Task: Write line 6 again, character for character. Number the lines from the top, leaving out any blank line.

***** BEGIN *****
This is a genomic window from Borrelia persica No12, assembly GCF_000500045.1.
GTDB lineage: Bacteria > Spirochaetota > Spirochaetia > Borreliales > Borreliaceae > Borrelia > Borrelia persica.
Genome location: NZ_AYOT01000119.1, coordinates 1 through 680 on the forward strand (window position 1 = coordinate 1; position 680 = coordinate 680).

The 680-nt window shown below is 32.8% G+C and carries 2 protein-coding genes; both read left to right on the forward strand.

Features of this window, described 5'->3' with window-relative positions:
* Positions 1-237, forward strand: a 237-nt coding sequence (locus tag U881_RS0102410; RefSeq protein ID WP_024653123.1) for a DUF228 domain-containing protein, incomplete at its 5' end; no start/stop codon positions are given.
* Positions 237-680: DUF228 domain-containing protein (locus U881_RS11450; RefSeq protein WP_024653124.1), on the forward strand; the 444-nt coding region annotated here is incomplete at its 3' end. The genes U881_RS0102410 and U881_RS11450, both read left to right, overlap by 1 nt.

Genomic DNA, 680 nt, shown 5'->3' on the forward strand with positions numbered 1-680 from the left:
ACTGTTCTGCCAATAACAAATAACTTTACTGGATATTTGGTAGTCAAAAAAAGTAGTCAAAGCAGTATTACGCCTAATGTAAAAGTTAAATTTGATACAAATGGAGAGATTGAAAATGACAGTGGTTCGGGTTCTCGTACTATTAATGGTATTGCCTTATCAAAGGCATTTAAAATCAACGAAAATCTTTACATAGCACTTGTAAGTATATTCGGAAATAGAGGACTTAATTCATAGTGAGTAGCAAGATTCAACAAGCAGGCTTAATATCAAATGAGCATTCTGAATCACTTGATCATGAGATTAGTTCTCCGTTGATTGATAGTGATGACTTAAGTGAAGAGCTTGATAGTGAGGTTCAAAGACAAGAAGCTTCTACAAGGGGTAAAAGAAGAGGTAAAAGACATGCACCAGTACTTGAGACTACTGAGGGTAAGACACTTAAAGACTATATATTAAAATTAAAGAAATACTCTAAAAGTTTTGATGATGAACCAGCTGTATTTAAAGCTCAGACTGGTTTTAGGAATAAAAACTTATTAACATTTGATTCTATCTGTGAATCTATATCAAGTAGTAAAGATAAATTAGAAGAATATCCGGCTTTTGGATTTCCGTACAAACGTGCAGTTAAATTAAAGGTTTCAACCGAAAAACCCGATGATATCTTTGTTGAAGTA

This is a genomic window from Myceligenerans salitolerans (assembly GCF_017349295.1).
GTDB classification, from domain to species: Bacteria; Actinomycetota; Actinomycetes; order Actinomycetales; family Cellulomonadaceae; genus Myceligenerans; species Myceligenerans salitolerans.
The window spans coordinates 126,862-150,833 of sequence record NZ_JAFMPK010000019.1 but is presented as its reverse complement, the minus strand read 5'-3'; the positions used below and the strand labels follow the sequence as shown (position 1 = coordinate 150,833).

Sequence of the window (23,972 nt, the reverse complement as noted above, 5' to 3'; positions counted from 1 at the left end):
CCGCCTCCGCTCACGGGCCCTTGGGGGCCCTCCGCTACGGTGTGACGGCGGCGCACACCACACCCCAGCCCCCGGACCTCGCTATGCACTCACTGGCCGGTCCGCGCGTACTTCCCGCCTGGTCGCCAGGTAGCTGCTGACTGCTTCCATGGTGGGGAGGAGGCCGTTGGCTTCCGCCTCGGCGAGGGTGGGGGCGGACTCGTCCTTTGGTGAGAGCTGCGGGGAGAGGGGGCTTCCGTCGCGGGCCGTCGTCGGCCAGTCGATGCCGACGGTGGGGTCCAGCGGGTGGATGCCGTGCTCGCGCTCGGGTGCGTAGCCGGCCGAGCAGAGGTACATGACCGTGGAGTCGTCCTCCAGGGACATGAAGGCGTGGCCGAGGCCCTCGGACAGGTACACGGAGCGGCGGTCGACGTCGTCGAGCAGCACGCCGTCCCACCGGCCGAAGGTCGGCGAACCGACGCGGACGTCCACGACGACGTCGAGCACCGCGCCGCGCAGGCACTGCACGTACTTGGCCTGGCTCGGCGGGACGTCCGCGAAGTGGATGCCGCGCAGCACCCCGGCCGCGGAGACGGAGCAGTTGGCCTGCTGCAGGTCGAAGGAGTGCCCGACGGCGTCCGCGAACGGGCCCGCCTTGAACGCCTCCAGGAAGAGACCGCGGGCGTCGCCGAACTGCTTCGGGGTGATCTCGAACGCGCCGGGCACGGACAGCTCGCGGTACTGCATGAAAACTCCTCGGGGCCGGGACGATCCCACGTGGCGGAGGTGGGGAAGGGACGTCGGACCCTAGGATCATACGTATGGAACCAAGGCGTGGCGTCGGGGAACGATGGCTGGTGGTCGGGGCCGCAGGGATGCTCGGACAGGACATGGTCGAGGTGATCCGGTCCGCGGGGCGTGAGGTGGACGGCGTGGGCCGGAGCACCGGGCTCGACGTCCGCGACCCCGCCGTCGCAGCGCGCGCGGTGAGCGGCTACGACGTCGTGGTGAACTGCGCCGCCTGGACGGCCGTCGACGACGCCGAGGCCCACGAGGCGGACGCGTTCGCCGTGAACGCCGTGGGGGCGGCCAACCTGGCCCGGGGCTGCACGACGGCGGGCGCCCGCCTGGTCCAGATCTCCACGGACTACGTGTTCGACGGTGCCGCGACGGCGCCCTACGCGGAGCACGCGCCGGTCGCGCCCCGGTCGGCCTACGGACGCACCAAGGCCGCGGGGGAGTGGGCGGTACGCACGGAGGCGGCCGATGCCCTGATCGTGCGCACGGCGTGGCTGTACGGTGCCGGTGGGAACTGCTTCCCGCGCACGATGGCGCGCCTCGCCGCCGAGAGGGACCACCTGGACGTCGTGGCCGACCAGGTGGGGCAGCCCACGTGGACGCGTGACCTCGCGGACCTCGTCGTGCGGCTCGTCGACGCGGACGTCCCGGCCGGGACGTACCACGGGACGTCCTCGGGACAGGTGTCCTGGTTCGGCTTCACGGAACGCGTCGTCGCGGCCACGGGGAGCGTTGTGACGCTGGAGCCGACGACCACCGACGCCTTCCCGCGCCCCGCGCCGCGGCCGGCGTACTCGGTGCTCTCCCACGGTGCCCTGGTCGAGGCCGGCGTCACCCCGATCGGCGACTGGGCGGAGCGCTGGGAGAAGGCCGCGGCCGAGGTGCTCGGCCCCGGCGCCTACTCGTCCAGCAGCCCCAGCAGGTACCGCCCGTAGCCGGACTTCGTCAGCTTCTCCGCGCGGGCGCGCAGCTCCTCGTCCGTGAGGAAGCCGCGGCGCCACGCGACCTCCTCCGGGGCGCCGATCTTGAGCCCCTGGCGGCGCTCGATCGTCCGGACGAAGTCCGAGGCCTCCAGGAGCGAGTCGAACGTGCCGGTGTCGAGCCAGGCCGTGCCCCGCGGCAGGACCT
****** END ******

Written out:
* Positions 1-237, forward strand: a 237-nt coding sequence (locus tag U881_RS0102410; RefSeq protein ID WP_024653123.1) for a DUF228 domain-containing protein, incomplete at its 5' end; no start/stop codon positions are given.